BitTorrent has released a new app to share byte-heavy content like long videos and batches of photos between various mobile devices without ever having to make a detour at the cloud. Just like all things BitTorrent, this app is all about preserving your privacy. Content will go directly between mobile devices, bypassing the cloud entirely to keep anything shared beyond the reach of prying eyes (or a police warrant). The interface is incredibly simple. Choose to send files from your mobile device and Shoot creates a convenient QR code, granting recipients access with a quick scan.

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Snapchat adds sponsored Geofilters, starting with McDonald’s

Snapchat adds sponsored Geofilters, starting with McDonald’s

Snapchat is experimenting with ways of turning ephemeral pic-sharing into a revenue stream. Instead of making the end-consumer pay, the app is turning to big brands to create sponsored geofilters (stickers and filters particular to certain locations) for the app. The precarious task of adding advertising can come at the cost of alienating users. Let's face it, people hate ads--unless they are interactive, feel like a game, or are worthy of sharing. Sponsored geofilters will let users do the advertising, all under the guise of sharing memories. The first company to step up to the plate is McDonald's.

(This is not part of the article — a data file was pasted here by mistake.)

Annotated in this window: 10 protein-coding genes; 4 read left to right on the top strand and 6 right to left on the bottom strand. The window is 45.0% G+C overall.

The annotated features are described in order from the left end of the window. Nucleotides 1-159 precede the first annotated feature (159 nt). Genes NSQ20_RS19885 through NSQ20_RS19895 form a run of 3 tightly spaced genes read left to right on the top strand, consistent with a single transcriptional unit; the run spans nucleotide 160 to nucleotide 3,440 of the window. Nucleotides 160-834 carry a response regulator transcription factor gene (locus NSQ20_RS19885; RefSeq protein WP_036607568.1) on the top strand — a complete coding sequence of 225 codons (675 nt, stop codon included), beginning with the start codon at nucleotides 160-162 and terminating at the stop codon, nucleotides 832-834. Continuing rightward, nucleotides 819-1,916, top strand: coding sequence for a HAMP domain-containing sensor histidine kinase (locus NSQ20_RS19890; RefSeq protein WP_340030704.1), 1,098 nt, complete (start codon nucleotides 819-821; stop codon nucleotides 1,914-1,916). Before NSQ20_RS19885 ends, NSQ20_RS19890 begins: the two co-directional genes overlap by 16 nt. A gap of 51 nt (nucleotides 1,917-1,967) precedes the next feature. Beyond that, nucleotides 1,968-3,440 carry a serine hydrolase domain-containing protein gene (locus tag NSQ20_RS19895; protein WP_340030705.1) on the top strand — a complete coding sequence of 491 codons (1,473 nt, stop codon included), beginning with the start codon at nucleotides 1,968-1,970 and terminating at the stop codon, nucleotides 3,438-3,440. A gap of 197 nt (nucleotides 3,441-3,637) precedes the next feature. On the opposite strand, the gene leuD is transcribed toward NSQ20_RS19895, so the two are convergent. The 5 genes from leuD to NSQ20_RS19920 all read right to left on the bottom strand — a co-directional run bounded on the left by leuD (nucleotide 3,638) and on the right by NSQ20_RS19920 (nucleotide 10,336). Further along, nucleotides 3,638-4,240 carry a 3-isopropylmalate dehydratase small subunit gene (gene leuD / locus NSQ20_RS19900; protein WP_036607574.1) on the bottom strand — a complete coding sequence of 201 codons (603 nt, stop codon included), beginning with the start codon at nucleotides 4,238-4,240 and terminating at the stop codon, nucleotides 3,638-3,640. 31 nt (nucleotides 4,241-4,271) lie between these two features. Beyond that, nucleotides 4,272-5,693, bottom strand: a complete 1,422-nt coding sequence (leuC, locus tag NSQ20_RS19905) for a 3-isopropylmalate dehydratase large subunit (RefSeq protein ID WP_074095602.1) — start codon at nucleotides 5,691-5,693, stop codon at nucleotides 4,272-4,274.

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Cortana for Android arrives in July

Cortana for Android arrives in July

We have known for a little while now that Cortana would be coming to Android and iOS, and word had it the Android version would be arriving toward the end of this month. In a blog post today related to Cortana and the Xbox, however, Microsoft slipped in a little detail: Cortana for Android will be arriving some time in July. Next month will bring around the beta test for the Android Cortana app, says the company; it isn't clear when the beta will end.